In addition, it is also the Tagalog equivalent of the English "yet." More about using pa as an untranslatable Tagalog word tackled on the video.


Na can mean now or already, but it is also used as a prefix to state that an action is unintentional.

Na + root verb
Meaning/Unintentional Action
Na + tapon = Natapon
(something) was thrown away and wasn't intentional
Na + basa = Nabasa
got wet (unintentional)
Na +basag = Nabasag
broke (unintentional)

In and An

Suffixes attached to root verbs where -an indicates the purpose of the word created or what the word is for. While suffix -in when attached to root verbs forms imperative form or command pertaining to the verb it was attached to. But it isn't always the case. The meaning of the word also changes depending which suffix is used.

Also root verbs ending in letter o need to be changed to letter u before attaching the suffix. Same goes with nouns - letter o needs to be changed to letter u when the next and last letter is a consonant.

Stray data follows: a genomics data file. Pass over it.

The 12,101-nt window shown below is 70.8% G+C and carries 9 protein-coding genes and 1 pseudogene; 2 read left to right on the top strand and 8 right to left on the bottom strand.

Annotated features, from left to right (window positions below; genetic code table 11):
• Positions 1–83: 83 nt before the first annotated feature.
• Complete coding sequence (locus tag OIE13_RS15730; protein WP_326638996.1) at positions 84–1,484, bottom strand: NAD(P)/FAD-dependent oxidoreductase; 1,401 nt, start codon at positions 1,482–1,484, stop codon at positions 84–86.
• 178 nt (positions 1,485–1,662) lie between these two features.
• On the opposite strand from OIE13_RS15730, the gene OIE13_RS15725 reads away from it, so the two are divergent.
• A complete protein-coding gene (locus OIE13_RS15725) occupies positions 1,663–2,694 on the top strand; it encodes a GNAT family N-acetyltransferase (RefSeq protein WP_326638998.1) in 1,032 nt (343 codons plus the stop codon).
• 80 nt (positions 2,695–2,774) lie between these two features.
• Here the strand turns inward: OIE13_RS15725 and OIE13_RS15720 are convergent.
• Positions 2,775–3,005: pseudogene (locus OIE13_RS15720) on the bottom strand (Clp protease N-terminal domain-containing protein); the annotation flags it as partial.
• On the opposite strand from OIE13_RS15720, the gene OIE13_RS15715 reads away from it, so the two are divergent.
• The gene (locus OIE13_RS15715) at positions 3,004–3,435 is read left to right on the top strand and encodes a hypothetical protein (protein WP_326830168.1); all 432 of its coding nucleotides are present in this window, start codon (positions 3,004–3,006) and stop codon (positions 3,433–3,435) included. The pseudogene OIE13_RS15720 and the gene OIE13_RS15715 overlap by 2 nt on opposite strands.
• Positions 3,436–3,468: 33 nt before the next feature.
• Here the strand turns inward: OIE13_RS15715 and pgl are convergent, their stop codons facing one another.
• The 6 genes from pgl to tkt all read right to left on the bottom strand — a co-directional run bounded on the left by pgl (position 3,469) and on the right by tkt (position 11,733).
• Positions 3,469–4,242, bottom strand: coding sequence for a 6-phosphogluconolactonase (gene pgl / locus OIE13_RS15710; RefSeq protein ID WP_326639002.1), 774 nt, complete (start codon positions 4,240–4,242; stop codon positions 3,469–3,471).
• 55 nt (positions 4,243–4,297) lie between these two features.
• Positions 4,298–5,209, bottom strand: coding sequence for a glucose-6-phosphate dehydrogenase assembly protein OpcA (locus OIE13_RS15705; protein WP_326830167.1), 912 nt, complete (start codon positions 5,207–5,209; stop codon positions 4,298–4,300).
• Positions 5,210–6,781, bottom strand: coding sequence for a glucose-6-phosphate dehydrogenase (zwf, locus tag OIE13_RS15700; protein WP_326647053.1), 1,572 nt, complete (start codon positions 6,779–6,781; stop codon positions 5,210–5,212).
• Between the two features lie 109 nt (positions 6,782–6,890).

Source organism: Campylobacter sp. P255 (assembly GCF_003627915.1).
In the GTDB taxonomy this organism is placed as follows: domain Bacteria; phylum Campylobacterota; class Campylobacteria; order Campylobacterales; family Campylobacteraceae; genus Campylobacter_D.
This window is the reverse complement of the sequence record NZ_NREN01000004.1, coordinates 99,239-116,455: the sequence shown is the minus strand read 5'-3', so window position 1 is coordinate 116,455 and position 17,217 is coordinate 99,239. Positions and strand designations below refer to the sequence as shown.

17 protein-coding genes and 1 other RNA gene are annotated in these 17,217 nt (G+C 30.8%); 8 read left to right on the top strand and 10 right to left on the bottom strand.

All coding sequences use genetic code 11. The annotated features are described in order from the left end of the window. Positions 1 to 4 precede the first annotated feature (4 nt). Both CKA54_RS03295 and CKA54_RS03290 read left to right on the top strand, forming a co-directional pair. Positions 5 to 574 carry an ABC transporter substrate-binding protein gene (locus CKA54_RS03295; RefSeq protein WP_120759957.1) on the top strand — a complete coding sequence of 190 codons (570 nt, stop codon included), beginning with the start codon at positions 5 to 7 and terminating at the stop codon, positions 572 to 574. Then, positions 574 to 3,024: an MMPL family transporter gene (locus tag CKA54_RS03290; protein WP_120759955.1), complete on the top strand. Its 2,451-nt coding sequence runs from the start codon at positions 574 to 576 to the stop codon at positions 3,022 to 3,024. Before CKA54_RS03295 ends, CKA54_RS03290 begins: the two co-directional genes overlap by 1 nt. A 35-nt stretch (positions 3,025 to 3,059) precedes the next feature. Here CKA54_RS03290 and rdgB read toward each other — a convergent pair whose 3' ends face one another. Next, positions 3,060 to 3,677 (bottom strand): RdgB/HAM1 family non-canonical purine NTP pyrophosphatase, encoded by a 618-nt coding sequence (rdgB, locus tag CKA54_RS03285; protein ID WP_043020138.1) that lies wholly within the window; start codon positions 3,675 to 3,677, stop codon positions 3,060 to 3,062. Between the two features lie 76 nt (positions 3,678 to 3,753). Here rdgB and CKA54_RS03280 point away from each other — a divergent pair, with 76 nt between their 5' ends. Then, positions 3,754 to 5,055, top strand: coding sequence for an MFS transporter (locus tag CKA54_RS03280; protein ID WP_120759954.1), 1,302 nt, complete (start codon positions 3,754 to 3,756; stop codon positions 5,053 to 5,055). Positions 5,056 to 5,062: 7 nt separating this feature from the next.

Root Verb
Root Verb + An
Root Verb + In
Kain (Eat)
Kainan (a place specifically for eating)
Kainin (To eat)
Kainin mo 'yan. (Eat that)
Luto (Cook)
Lutuan (a place or appliance specifically for cooking)
Lutuin (To cook)
Gusto kong lutuin mo ito. (I want you to cook this)

In is also used as an infix to form present tense of an IN verb.

Root verb: kain (eat)

Kinakain (eating)

Root verb: sabi (say)

Sinasabi (saying)

Root verb: gawa (do)

Ginagawa (doing)

Notice how infix in squeezes itself between the first consonant and the vowel. If the root verb starts in a vowel, infix in becomes a prefix.